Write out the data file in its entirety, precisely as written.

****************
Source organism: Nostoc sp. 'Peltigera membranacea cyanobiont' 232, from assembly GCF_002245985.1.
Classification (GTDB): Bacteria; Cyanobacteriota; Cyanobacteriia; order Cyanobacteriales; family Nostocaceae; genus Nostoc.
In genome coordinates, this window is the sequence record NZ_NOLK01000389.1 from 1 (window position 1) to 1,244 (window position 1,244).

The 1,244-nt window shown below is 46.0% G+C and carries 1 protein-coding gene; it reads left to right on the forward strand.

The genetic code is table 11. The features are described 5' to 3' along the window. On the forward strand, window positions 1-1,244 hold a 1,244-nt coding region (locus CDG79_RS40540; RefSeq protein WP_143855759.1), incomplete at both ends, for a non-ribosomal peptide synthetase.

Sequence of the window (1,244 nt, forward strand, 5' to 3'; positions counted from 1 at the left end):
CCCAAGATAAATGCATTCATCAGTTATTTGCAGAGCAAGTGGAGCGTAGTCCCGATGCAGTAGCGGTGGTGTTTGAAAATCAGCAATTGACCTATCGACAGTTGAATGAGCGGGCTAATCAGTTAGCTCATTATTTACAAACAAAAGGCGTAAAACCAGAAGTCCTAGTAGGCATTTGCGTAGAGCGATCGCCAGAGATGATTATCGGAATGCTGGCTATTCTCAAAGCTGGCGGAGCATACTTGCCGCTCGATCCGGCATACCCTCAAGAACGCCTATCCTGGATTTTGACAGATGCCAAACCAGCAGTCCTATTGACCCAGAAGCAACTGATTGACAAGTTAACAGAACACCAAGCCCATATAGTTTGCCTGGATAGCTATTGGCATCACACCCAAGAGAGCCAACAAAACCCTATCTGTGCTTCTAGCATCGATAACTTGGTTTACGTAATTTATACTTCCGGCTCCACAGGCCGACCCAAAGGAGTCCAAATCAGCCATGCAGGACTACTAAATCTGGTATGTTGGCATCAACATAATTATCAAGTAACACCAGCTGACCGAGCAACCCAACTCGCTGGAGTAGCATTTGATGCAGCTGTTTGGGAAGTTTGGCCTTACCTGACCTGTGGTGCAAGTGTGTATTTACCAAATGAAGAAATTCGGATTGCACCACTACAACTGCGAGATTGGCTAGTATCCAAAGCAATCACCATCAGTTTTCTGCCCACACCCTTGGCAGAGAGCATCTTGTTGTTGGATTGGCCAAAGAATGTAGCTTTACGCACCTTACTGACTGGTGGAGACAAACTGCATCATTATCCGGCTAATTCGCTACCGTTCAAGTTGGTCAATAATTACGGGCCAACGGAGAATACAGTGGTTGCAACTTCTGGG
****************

Source organism: Nostoc sp. 'Peltigera membranacea cyanobiont' 232, from assembly GCF_002245985.1.
Classification (GTDB): Bacteria; Cyanobacteriota; Cyanobacteriia; order Cyanobacteriales; family Nostocaceae; genus Nostoc.
In genome coordinates, this window is the sequence record NZ_NOLK01000389.1 from 1 (window position 1) to 1,244 (window position 1,244).

The 1,244-nt window shown below is 46.0% G+C and carries 1 protein-coding gene; it reads left to right on the forward strand.

The genetic code is table 11. The features are described 5' to 3' along the window. On the forward strand, window positions 1-1,244 hold a 1,244-nt coding region (locus CDG79_RS40540; RefSeq protein WP_143855759.1), incomplete at both ends, for a non-ribosomal peptide synthetase.

Sequence of the window (1,244 nt, forward strand, 5' to 3'; positions counted from 1 at the left end):
CCCAAGATAAATGCATTCATCAGTTATTTGCAGAGCAAGTGGAGCGTAGTCCCGATGCAGTAGCGGTGGTGTTTGAAAATCAGCAATTGACCTATCGACAGTTGAATGAGCGGGCTAATCAGTTAGCTCATTATTTACAAACAAAAGGCGTAAAACCAGAAGTCCTAGTAGGCATTTGCGTAGAGCGATCGCCAGAGATGATTATCGGAATGCTGGCTATTCTCAAAGCTGGCGGAGCATACTTGCCGCTCGATCCGGCATACCCTCAAGAACGCCTATCCTGGATTTTGACAGATGCCAAACCAGCAGTCCTATTGACCCAGAAGCAACTGATTGACAAGTTAACAGAACACCAAGCCCATATAGTTTGCCTGGATAGCTATTGGCATCACACCCAAGAGAGCCAACAAAACCCTATCTGTGCTTCTAGCATCGATAACTTGGTTTACGTAATTTATACTTCCGGCTCCACAGGCCGACCCAAAGGAGTCCAAATCAGCCATGCAGGACTACTAAATCTGGTATGTTGGCATCAACATAATTATCAAGTAACACCAGCTGACCGAGCAACCCAACTCGCTGGAGTAGCATTTGATGCAGCTGTTTGGGAAGTTTGGCCTTACCTGACCTGTGGTGCAAGTGTGTATTTACCAAATGAAGAAATTCGGATTGCACCACTACAACTGCGAGATTGGCTAGTATCCAAAGCAATCACCATCAGTTTTCTGCCCACACCCTTGGCAGAGAGCATCTTGTTGTTGGATTGGCCAAAGAATGTAGCTTTACGCACCTTACTGACTGGTGGAGACAAACTGCATCATTATCCGGCTAATTCGCTACCGTTCAAGTTGGTCAATAATTACGGGCCAACGGAGAATACAGTGGTTGCAACTTCTGGG